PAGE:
In 2014, coal was responsible for providing ~40% of the world’s electricity and ~39% of its CO2 emissions.[1] Coal had historically flourished as an energy source due to its price – it is the cheapest available electrical energy-producing option. However, it is also the dirtiest source of energy, producing more CO2 per unit of energy than all fossil fuels.[2] While these climate change-related negative externalities may not have been fully understood by BWC in the 1950s, there was a general sentiment across the U.S. that coal was dirty, especially following an incident in Donora, PA in 1948, in which a smog cloud made a high school football game unwatchable from the bleachers and twenty people in the town later died as a result.[3]

In an attempt to hedge against a demand decline in coal-fired boilers, BWC began rapidly expanding its product offering in the 1950s. First, the company entered the nuclear space, working directly with the U.S. government to design and fabricate components for submarines. As the commercial nuclear industry evolved in the 1970s and 1980s, BWC was at the forefront of developing and manufacturing parts for new build plants and submarines. The company eventually entered the nuclear testing and certification space, marking a big shift from heavy industrial manufacturing to a service-based operating model. The testing and certification business lines are less capital-intensive, people-based businesses, with highly qualified nuclear scientists working on site at nuclear reactors to ensure adequate safety standards are met. Ultimately, the entry into these different product lines became part of a longer-term strategy of moving away from what is now a secularly declining business (coal-fired burners).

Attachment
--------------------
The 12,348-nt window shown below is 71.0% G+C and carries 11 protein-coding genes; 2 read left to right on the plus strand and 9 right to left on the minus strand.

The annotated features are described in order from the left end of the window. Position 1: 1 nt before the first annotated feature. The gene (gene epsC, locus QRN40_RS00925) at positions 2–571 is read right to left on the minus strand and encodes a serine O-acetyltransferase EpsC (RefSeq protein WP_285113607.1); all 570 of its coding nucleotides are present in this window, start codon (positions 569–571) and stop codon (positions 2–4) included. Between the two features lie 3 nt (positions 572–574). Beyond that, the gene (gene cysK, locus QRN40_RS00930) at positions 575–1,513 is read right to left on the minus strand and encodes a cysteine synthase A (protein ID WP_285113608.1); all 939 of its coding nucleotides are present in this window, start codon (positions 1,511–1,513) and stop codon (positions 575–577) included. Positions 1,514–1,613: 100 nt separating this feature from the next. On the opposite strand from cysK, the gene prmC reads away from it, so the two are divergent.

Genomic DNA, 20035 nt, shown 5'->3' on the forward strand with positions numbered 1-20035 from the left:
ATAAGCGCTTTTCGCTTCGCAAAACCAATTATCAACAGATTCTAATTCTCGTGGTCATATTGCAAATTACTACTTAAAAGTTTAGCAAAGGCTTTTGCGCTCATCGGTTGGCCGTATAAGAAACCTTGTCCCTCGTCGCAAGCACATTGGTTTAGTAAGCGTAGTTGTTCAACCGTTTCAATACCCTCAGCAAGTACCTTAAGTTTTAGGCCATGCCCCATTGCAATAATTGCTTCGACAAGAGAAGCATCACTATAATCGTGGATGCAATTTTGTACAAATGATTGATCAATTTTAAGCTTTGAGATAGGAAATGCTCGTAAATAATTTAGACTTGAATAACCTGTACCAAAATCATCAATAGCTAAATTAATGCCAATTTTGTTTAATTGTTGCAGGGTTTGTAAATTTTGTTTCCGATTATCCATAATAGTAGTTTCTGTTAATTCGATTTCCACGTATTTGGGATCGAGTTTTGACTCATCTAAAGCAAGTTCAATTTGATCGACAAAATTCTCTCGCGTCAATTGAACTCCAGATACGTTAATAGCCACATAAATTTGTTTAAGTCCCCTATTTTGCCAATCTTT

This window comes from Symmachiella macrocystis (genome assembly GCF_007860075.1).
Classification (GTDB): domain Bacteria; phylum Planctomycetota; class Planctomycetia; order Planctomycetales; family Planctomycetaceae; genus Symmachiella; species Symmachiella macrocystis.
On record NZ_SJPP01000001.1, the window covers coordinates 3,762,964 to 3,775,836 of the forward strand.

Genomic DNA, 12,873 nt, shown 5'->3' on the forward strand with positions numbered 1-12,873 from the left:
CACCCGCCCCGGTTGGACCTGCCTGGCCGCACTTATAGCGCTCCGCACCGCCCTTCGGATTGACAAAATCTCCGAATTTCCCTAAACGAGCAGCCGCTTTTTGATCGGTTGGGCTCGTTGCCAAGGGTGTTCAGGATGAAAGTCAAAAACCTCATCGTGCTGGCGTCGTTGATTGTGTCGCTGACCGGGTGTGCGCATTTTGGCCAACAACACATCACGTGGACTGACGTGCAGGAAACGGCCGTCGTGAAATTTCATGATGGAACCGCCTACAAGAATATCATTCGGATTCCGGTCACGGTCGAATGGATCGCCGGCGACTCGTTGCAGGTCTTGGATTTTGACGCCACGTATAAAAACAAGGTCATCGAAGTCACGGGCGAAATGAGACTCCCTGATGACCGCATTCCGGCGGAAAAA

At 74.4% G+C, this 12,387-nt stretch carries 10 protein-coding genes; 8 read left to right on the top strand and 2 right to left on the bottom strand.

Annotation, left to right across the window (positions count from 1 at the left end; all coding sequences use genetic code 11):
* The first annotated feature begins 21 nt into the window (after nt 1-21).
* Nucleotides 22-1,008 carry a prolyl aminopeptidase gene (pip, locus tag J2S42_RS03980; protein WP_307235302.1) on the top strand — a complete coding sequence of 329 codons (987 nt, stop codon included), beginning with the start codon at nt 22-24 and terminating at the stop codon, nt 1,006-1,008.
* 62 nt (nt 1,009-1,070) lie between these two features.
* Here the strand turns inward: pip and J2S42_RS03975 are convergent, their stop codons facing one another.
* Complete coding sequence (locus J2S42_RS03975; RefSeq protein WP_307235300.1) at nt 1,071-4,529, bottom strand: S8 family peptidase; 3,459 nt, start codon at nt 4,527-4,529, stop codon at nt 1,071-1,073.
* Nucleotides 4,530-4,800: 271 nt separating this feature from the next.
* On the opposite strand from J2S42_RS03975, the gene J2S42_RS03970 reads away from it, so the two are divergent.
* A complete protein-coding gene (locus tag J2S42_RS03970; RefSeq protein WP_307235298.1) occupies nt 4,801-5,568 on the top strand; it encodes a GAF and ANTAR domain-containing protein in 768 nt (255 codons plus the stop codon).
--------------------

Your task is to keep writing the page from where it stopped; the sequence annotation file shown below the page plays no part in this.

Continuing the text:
Instead of letting the core coal boiler business secularly decline to zero, B&W invested to innovate into more environmentally friendly boilers and into developing component parts that could be retrofitted to older coal-fired burners to reduce CO2 output. Some examples of new boiler technology include biomass-fired boilers and waste-to-energy boilers. In terms of retrofitted parts, BWC now designs, engineers and manufactures components and systems to treat nitrogen oxides, sulfur dioxide, fine particulate, mercury, acid gases and other hazardous air emissions.[4]